Future's intoxicating anthem "Mask Off" thrives in its subtle darkness, fabricating a world centered on the tireless chase of escape.
The song features an unusual flute sample from "Prison Song," which was composed by Tommy Butler for the 1978 musical Selma about the struggles of the Civil Rights movement and Martin Luther King, Jr. The flute part interweaves with the hypnotic chorus to create the song's driving hook.
The music video, directed by Colin Tilley, places the song in an apocalyptic context that carries political weight. Future, who is accompanied by Amber Rose, drives calmly through a surreal firestorm of destruction, criminality, and gregarious violence. Tilley explained his intention behind the video in an interview with Billboard.
What I wanted to do with it, I kind of always want to stay relevant with everything that's going on in the world and be able to tie it back to the music, the artist, and everything that's happening. I wanted to create this really gritty, raw world, but capture it in a really surreal, hyper-realism way. I was really taking this shitty situation that we have with our president and everything going on right now in the world, and taking it two, three years from now, but having Future basically be the puppet master that is controlling everything as he's moving through this world kind of untouched in this chromed-out car where everything basically bounces off it. I wanted to capture everything off of that car, too. I really wanted to pretty much feel the world from that car's perspective.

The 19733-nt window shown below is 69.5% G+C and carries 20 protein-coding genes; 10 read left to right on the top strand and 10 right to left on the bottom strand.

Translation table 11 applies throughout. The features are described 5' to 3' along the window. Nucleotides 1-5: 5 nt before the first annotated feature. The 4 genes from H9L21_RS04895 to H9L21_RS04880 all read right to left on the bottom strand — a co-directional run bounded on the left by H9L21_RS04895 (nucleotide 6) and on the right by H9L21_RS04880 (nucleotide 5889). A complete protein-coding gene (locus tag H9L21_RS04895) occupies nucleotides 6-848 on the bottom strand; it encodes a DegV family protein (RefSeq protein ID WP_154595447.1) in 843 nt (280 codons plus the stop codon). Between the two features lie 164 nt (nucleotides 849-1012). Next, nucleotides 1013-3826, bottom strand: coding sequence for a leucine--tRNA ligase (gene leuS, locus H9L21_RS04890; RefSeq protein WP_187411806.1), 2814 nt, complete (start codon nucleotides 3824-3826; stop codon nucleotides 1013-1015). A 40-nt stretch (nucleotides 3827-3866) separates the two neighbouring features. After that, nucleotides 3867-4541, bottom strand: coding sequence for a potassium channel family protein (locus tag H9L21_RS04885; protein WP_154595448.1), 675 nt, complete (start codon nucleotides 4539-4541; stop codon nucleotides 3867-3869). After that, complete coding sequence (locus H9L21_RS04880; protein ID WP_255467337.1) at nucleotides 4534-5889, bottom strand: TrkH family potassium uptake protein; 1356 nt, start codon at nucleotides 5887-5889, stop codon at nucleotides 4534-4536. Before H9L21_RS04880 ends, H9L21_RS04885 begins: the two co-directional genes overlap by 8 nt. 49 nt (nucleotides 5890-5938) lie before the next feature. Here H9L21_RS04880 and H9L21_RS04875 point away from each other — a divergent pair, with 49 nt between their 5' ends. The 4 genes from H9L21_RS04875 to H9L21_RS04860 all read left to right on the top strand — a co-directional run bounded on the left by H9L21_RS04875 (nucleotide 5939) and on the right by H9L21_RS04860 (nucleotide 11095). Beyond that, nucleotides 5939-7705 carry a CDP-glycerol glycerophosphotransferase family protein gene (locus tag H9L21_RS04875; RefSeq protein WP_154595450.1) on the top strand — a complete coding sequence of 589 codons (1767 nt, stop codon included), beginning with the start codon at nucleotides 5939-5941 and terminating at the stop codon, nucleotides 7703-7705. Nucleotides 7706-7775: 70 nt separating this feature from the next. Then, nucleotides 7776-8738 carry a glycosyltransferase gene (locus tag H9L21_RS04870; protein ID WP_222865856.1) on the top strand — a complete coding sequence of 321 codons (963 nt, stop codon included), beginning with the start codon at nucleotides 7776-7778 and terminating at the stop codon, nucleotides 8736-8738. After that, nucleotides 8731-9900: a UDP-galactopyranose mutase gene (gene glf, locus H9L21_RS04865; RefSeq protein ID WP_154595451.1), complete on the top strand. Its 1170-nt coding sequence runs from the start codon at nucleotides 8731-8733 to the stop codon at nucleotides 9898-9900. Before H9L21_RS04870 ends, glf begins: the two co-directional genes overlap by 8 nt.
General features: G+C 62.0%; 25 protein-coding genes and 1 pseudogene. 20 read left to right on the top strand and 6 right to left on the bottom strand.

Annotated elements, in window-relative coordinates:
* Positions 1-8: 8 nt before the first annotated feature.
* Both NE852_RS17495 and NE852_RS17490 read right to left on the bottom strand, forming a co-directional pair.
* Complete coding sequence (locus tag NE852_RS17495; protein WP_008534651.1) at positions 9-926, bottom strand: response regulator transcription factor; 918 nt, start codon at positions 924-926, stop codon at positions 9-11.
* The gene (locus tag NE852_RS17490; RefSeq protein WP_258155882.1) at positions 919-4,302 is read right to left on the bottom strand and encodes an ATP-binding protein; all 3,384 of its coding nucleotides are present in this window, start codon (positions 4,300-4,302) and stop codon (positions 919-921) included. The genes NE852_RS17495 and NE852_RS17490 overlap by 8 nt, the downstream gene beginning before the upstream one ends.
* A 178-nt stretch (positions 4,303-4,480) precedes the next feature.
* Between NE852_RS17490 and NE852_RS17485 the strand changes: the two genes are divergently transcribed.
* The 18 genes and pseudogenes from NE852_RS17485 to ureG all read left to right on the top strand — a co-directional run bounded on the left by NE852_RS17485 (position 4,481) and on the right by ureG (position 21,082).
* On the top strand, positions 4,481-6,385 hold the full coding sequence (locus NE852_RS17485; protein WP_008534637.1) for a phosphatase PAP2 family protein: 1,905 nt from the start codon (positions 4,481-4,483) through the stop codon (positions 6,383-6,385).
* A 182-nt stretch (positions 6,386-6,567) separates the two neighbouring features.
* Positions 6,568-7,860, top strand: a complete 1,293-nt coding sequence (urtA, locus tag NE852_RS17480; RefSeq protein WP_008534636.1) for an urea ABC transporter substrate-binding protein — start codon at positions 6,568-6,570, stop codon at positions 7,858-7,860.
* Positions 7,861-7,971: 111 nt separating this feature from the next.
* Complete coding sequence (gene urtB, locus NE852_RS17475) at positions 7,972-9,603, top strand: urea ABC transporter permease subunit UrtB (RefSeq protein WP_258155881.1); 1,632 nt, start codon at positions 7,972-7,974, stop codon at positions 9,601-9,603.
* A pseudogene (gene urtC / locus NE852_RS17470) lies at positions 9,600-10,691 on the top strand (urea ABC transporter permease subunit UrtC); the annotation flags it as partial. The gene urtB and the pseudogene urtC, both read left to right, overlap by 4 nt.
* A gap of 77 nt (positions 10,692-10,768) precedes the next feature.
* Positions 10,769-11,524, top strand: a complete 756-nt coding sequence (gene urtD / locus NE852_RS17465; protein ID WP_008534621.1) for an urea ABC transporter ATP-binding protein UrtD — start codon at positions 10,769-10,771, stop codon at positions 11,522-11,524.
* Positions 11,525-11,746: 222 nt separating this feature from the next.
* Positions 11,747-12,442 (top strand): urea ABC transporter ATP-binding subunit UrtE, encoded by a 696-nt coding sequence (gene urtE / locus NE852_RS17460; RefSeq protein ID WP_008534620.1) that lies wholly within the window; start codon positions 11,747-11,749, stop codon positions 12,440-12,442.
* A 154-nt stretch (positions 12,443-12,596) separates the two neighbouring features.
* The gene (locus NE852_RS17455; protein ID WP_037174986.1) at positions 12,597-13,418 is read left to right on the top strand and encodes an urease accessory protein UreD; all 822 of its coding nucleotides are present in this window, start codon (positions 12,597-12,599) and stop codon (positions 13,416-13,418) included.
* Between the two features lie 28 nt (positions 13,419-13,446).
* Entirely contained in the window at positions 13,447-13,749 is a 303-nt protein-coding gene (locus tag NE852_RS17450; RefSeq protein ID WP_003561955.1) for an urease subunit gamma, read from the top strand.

While "Mask Off" is not as outwardly political as a musical about Martin Luther King, the sample of "Prisoners Song" fits with Tilley's dramatic visualization in the video. Future names off drugs in the hook as usual, but throwing words out there like "Parliament" and "Guillotine" reflects a deeper social consciousness of unrest and violence.
For more, check out Future's Zumic artist page.